Jack Buck (Hall of Fame Cardinals announcer)  said this about baseball returning after 9/11:  “I don’t know about you, but for me, the question has already been answered,” he said. “Should we be here? Yes!”

He was right. Baseball needed to come back for the fans and players. A distraction from the tragic events. A new hope.

The date was September 17th, 2001. The Mets were on the road playing the Pittsburgh Pirates. An emotional pregame ceremony was on display where the Pirates and Mets honored the fallen hero’s nearly 6 days after the tragic event. It was the first sporting event to be played after 9/11.


Mets pitcher Al Leiter threw seven innings, allowing one earned run and striking out three in the Mets’ first game back since 9/11. The Mets won that game 4-1.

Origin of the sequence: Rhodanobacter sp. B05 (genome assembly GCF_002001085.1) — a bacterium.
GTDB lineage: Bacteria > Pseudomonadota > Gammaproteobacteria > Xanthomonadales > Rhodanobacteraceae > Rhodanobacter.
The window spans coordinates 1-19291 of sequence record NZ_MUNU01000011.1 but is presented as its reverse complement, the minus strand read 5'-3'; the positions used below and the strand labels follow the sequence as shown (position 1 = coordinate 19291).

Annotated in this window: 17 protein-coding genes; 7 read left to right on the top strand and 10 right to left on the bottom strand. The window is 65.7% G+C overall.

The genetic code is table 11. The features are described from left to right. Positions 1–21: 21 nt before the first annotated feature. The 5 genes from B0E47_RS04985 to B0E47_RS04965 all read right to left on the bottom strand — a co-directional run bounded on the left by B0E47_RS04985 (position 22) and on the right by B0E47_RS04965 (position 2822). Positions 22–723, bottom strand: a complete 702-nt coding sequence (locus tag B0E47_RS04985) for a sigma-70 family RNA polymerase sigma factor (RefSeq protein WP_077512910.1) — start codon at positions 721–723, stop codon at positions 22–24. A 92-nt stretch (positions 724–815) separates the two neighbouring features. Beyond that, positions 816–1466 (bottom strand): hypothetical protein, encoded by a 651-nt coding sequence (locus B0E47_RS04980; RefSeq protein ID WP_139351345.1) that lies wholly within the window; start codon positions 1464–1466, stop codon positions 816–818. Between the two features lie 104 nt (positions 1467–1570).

Shea Stadium was the first NY stadium to host a sporting event after 9/11. The Mets were down 2-1 in the bottom of the eighth inning when Mike Piazza hit his iconic go ahead home run to give the Mets a 3-2 lead. The emotion from the crowd and players was truly on display that game. It was really more than just a game. Baseball returning in 2001 was a distraction from the evil in this world. Mike Piazza hit the home run that made New York cheer again.

Rose: “And it’s hit deep to left center … Andruw Jones on the run … THIS one has a CHANCE … HOME RUN! Mike Piazza! And the Mets lead 3-2!”  I still choke up watching that call.

“It was just this incredible release of emotion,” Piazza told MLB Network earlier this year. “And I think, you know, it became evidently clear that people just wanted to cheer about something.”